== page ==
There is also the issue of religion. Some religious types believe its morally wrong to cure aging because (according to thier religion) we really do not "own" our bodies and ourselves. Rather, they believe that we are borrowing or leasing our bodies (and ourselves) from a god entity for a fixed period of time and that we must return them when that lease period is up, kind of like a rental car). Also, we are not allowed to return them early (a.k.a. suicide) if they should start to wear out and become non-functional before the lease period is up. At least this is how it was explained to me by a christian guy over on the "2blowhards" blog. Why a god entity would create us with full sentience and autonomy, in bodies that obviously that have a fixed life-time (isn't this called planned obsolescence in the auto industry?) and then forbid us to develop the capability to repair/rebuild them on our own, is incomprehensible to me. It seems to me that this god entity is doing all of this simply to play a head game on us. Anyways, none of it makes any sense to me at all.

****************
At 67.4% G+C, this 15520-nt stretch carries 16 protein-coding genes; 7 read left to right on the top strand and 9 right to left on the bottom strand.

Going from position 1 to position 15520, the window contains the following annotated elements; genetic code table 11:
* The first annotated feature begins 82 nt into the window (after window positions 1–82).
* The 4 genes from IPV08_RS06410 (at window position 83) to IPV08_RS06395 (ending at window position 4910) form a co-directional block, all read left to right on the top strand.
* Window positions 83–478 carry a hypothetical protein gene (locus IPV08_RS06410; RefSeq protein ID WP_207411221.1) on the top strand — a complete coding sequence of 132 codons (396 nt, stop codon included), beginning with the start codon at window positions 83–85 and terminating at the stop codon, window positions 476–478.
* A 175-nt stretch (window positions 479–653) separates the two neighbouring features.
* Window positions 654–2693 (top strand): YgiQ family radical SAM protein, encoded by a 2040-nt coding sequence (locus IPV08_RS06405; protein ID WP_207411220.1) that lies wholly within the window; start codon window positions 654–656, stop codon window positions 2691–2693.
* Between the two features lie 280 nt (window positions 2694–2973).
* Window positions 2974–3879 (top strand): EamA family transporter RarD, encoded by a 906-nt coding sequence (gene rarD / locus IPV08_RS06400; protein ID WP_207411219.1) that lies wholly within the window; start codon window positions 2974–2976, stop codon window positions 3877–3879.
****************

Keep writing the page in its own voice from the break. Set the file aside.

I think that as the boomers age, they will start to question some of these dogmas and start to insist that something be done about this. Or maybe private parties really do need to make a major breakthrough (like rejuventating and immortalizing a mouse) in order to convince people to disguard these dogmas.
Hopefully this is a good explanation of the "marketplace failure" (assuming that WAS the question that you are asking).